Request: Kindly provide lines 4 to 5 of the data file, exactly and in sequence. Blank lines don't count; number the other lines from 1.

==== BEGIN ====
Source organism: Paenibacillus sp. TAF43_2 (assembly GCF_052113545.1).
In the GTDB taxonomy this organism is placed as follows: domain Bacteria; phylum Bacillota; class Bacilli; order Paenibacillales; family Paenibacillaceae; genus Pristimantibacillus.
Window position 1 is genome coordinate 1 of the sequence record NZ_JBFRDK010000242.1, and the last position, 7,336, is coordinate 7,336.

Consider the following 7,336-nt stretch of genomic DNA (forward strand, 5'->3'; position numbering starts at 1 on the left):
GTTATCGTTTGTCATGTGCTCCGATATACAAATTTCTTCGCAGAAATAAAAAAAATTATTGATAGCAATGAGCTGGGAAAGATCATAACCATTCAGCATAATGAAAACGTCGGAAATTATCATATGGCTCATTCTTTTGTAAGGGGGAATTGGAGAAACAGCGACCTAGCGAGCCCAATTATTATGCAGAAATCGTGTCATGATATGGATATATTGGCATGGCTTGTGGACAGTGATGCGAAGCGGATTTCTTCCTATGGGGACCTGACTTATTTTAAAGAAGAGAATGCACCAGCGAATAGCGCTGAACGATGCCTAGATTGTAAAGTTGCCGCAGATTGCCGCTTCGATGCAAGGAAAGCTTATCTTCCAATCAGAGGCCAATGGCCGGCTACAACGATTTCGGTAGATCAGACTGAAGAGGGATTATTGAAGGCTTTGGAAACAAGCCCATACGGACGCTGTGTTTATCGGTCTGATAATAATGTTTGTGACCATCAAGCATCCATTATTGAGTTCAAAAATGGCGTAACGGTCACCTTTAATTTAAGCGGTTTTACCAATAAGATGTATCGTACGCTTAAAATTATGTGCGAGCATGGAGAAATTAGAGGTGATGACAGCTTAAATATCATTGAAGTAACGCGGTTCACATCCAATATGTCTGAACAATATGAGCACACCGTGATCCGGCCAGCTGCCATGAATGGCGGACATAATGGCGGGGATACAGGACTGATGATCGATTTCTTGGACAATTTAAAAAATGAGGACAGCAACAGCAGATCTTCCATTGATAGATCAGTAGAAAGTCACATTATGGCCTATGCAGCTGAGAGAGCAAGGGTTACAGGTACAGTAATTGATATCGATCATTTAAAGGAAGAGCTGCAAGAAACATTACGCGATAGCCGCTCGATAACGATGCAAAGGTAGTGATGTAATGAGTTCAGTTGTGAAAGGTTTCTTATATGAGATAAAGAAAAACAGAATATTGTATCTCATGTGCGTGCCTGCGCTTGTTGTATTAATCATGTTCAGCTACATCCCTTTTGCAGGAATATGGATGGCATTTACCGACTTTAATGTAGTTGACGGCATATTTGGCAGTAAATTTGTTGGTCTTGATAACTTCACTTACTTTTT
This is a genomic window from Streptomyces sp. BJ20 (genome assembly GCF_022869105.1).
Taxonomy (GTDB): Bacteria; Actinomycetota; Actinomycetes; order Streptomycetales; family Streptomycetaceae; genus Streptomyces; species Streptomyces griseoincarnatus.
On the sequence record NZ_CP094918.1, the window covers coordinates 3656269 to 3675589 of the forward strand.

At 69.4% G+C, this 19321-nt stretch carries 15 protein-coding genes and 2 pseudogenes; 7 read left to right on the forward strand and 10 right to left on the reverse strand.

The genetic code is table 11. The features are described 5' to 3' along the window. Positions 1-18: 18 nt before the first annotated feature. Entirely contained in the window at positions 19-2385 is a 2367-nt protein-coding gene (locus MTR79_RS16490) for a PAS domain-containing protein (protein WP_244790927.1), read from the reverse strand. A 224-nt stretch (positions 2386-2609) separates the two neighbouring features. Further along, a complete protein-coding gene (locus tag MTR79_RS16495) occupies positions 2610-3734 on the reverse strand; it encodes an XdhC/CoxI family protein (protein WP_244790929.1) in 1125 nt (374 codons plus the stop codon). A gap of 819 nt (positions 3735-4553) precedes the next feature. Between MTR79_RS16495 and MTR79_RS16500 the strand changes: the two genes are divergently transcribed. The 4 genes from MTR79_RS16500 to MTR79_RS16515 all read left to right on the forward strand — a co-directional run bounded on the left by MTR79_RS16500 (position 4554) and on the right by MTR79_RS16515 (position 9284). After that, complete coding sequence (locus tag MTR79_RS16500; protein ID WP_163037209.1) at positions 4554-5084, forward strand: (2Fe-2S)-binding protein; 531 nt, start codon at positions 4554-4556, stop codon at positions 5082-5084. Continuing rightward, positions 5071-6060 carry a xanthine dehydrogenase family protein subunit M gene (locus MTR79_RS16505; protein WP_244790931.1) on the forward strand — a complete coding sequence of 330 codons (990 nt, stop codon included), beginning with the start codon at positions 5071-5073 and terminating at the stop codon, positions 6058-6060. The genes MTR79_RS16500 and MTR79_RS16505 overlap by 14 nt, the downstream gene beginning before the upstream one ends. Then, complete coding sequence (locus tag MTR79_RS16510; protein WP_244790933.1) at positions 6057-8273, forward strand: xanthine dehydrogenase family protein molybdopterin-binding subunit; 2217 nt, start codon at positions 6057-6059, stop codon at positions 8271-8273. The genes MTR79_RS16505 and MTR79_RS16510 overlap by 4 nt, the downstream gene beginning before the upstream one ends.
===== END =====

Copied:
Consider the following 7,336-nt stretch of genomic DNA (forward strand, 5'->3'; position numbering starts at 1 on the left):
GTTATCGTTTGTCATGTGCTCCGATATACAAATTTCTTCGCAGAAATAAAAAAAATTATTGATAGCAATGAGCTGGGAAAGATCATAACCATTCAGCATAATGAAAACGTCGGAAATTATCATATGGCTCATTCTTTTGTAAGGGGGAATTGGAGAAACAGCGACCTAGCGAGCCCAATTATTATGCAGAAATCGTGTCATGATATGGATATATTGGCATGGCTTGTGGACAGTGATGCGAAGCGGATTTCTTCCTATGGGGACCTGACTTATTTTAAAGAAGAGAATGCACCAGCGAATAGCGCTGAACGATGCCTAGATTGTAAAGTTGCCGCAGATTGCCGCTTCGATGCAAGGAAAGCTTATCTTCCAATCAGAGGCCAATGGCCGGCTACAACGATTTCGGTAGATCAGACTGAAGAGGGATTATTGAAGGCTTTGGAAACAAGCCCATACGGACGCTGTGTTTATCGGTCTGATAATAATGTTTGTGACCATCAAGCATCCATTATTGAGTTCAAAAATGGCGTAACGGTCACCTTTAATTTAAGCGGTTTTACCAATAAGATGTATCGTACGCTTAAAATTATGTGCGAGCATGGAGAAATTAGAGGTGATGACAGCTTAAATATCATTGAAGTAACGCGGTTCACATCCAATATGTCTGAACAATATGAGCACACCGTGATCCGGCCAGCTGCCATGAATGGCGGACATAATGGCGGGGATACAGGACTGATGATCGATTTCTTGGACAATTTAAAAAATGAGGACAGCAACAGCAGATCTTCCATTGATAGATCAGTAGAAAGTCACATTATGGCCTATGCAGCTGAGAGAGCAAGGGTTACAGGTACAGTAATTGATATCGATCATTTAAAGGAAGAGCTGCAAGAAACATTACGCGATAGCCGCTCGATAACGATGCAAAGGTAGTGATGTAATGAGTTCAGTTGTGAAAGGTTTCTTATATGAGATAAAGAAAAACAGAATATTGTATCTCATGTGCGTGCCTGCGCTTGTTGTATTAATCATGTTCAGCTACATCCCTTTTGCAGGAATATGGATGGCATTTACCGACTTTAATGTAGTTGACGGCATATTTGGCAGTAAATTTGTTGGTCTTGATAACTTCACTTACTTTTT